Exhibit Columbus came to an end last weekend. The modern architectural program featured 18 pieces displayed across the city for a three month period.
Organizers say it’s difficult to say goodbye to the popular installations. Organizers started working on the exhibition two years before it was open to the public. Most of the pieces will soon be dismantled and moved to a permanent location.
Erin Hawkins, the marketing director of the Columbus Visitors Center, says they’ve given out about 4,000 exhibit maps, and around 500 people paid for guided walking tours.
“Downtown has been more alive in the past three months than it has been in many, many years.”
Organizers estimate that overall the event brought in about 50,000 people.
“Just traffic, the number of people coming through our visitors center, has increased by 78 percent during that three month period the exhibition was running,” Hawkins says.
Local businesses also saw an increase in foot traffic.
Rachelle Cole, the general manager of Gramz Bakery, says in the four years they’ve owned the shop, other events never made this much of an impact.
“We had a couple from Philadelphia that was here, and they stayed for like a week just to do Exhibit Columbus, that’s it,” Cole says.
The Theoretical Foyer sits on the corner of 7th and Washington Street. It displays 2,300 brightly covered bricks that were made in Columbus. It’s just one of the installations that will stick around at least through next year. At that point, like some of the other pieces, its future is up in the air.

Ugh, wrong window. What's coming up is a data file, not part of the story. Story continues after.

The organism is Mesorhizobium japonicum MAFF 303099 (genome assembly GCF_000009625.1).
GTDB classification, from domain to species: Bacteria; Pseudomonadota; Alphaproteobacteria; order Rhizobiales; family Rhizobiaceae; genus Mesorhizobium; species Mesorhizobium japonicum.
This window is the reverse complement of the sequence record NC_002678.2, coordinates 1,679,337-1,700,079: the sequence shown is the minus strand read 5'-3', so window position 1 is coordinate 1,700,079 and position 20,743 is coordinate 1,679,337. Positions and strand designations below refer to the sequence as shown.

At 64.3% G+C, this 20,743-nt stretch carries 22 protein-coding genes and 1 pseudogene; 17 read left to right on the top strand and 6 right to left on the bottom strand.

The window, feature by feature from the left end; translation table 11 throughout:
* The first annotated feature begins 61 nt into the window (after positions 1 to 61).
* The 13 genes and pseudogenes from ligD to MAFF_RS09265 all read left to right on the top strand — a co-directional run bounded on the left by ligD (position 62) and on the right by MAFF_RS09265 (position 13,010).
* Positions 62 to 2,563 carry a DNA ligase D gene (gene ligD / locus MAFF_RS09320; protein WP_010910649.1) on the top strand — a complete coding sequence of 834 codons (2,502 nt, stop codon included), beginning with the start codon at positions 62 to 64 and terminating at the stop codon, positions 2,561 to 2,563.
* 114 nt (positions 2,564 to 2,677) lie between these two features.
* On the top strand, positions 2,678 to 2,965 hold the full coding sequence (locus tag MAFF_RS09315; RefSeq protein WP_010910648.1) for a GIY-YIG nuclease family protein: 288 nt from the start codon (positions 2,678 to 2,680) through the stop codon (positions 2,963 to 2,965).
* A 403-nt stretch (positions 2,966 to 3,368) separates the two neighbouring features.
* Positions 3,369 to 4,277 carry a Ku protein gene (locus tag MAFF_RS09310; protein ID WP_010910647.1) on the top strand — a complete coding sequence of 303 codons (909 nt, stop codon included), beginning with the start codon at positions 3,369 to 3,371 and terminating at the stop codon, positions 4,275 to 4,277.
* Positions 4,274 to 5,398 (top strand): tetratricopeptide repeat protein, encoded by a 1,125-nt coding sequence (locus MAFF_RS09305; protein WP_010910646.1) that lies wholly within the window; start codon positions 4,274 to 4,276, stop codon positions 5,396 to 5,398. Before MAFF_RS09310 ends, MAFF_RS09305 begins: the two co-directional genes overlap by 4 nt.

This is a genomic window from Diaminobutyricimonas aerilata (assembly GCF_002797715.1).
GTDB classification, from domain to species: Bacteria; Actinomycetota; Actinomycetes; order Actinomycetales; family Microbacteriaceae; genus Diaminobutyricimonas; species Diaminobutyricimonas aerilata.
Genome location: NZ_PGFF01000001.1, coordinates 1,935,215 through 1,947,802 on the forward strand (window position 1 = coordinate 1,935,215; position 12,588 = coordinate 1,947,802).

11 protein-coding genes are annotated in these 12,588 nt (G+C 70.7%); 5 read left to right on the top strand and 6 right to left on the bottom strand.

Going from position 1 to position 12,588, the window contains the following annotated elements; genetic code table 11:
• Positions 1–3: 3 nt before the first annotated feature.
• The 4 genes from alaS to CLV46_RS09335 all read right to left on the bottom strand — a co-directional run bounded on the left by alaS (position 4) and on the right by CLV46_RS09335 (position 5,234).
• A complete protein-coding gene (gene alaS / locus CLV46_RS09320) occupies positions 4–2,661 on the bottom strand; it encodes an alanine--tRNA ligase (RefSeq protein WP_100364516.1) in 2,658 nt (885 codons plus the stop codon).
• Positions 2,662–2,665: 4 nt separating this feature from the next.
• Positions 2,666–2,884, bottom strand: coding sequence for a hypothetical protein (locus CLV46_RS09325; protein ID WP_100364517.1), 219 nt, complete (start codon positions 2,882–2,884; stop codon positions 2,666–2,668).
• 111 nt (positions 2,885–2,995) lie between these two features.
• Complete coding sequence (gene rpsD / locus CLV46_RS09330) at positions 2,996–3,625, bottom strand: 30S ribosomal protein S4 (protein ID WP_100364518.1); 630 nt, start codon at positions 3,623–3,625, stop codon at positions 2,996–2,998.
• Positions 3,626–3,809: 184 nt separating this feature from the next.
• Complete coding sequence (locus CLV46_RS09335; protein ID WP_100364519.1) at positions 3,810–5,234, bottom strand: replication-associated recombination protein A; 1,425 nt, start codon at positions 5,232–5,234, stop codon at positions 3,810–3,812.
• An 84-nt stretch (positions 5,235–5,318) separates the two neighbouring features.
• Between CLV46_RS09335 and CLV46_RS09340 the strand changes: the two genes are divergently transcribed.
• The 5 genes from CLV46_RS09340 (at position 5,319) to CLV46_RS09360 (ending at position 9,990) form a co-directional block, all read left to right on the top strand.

The Conversation Plinth sits outside the library and it’s a fan favorite. Richard McCoy, the director of Landmark Columbus and one of the organizers of the exhibit, says it will be taken down by the end of the year.
“The other pieces, we’re in negotiations with either the site owner or in many cases with the folks that want to take it to their property in a public realm,” McCoy says. “So, we’re really excited about that.”
McCoy says the city always intended for the pieces to be temporary, but some could end up being permanent fixtures around town. He says the main goal of the project was to increase the community’s quality of life.
“I think in these terms, we really succeeded,” McCoy says. “Downtown has been more alive in the past three months than it has been in many, many years.”
Organizers say Exhibit Columbus doesn’t end here. It will be an annual event. They’re organizing a symposium for 2018.